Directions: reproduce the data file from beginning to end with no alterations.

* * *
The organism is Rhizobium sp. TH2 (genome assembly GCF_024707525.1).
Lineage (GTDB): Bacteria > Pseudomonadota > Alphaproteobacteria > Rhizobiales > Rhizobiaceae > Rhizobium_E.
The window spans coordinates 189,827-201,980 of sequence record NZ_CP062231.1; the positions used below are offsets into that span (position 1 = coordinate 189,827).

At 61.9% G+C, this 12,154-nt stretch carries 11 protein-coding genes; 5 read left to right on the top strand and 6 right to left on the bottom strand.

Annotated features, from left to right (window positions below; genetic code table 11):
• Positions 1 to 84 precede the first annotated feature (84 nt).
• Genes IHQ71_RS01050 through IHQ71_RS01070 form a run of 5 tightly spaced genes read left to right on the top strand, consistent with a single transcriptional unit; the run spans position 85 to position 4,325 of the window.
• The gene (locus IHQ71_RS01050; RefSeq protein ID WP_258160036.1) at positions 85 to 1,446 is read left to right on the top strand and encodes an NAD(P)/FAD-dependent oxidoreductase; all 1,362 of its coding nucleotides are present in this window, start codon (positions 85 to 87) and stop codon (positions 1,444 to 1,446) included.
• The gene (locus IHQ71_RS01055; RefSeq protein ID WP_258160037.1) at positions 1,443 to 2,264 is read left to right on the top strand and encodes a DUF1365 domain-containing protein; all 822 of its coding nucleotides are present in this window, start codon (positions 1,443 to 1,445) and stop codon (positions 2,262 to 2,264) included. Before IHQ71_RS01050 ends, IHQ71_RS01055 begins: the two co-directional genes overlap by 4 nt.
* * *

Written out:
The organism is Rhizobium sp. TH2 (genome assembly GCF_024707525.1).
Lineage (GTDB): Bacteria > Pseudomonadota > Alphaproteobacteria > Rhizobiales > Rhizobiaceae > Rhizobium_E.
The window spans coordinates 189,827-201,980 of sequence record NZ_CP062231.1; the positions used below are offsets into that span (position 1 = coordinate 189,827).

At 61.9% G+C, this 12,154-nt stretch carries 11 protein-coding genes; 5 read left to right on the top strand and 6 right to left on the bottom strand.

Annotated features, from left to right (window positions below; genetic code table 11):
• Positions 1 to 84 precede the first annotated feature (84 nt).
• Genes IHQ71_RS01050 through IHQ71_RS01070 form a run of 5 tightly spaced genes read left to right on the top strand, consistent with a single transcriptional unit; the run spans position 85 to position 4,325 of the window.
• The gene (locus IHQ71_RS01050; RefSeq protein ID WP_258160036.1) at positions 85 to 1,446 is read left to right on the top strand and encodes an NAD(P)/FAD-dependent oxidoreductase; all 1,362 of its coding nucleotides are present in this window, start codon (positions 85 to 87) and stop codon (positions 1,444 to 1,446) included.
• The gene (locus IHQ71_RS01055; RefSeq protein ID WP_258160037.1) at positions 1,443 to 2,264 is read left to right on the top strand and encodes a DUF1365 domain-containing protein; all 822 of its coding nucleotides are present in this window, start codon (positions 1,443 to 1,445) and stop codon (positions 2,262 to 2,264) included. Before IHQ71_RS01050 ends, IHQ71_RS01055 begins: the two co-directional genes overlap by 4 nt.